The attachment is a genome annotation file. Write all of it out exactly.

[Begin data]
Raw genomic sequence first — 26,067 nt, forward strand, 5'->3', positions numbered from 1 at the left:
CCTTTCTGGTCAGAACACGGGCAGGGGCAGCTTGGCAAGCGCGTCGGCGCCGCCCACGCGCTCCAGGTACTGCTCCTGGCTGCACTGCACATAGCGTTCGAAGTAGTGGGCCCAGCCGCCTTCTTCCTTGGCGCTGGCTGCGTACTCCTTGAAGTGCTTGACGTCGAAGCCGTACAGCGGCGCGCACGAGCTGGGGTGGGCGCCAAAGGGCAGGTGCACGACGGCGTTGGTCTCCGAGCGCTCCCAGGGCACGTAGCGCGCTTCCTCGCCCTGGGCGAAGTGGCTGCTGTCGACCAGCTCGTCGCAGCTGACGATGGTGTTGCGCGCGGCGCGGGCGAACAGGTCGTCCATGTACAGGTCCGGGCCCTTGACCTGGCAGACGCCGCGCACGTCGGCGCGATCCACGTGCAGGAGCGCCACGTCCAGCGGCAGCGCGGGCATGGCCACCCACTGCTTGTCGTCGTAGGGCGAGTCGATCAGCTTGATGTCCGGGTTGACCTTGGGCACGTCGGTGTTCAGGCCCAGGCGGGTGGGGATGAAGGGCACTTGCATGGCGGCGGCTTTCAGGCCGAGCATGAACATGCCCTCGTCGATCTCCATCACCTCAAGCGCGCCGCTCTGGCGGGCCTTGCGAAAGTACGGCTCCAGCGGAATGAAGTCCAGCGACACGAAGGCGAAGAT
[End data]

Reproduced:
Raw genomic sequence first — 26,067 nt, forward strand, 5'->3', positions numbered from 1 at the left:
CCTTTCTGGTCAGAACACGGGCAGGGGCAGCTTGGCAAGCGCGTCGGCGCCGCCCACGCGCTCCAGGTACTGCTCCTGGCTGCACTGCACATAGCGTTCGAAGTAGTGGGCCCAGCCGCCTTCTTCCTTGGCGCTGGCTGCGTACTCCTTGAAGTGCTTGACGTCGAAGCCGTACAGCGGCGCGCACGAGCTGGGGTGGGCGCCAAAGGGCAGGTGCACGACGGCGTTGGTCTCCGAGCGCTCCCAGGGCACGTAGCGCGCTTCCTCGCCCTGGGCGAAGTGGCTGCTGTCGACCAGCTCGTCGCAGCTGACGATGGTGTTGCGCGCGGCGCGGGCGAACAGGTCGTCCATGTACAGGTCCGGGCCCTTGACCTGGCAGACGCCGCGCACGTCGGCGCGATCCACGTGCAGGAGCGCCACGTCCAGCGGCAGCGCGGGCATGGCCACCCACTGCTTGTCGTCGTAGGGCGAGTCGATCAGCTTGATGTCCGGGTTGACCTTGGGCACGTCGGTGTTCAGGCCCAGGCGGGTGGGGATGAAGGGCACTTGCATGGCGGCGGCTTTCAGGCCGAGCATGAACATGCCCTCGTCGATCTCCATCACCTCAAGCGCGCCGCTCTGGCGGGCCTTGCGAAAGTACGGCTCCAGCGGAATGAAGTCCAGCGACACGAAGGCGAAGAT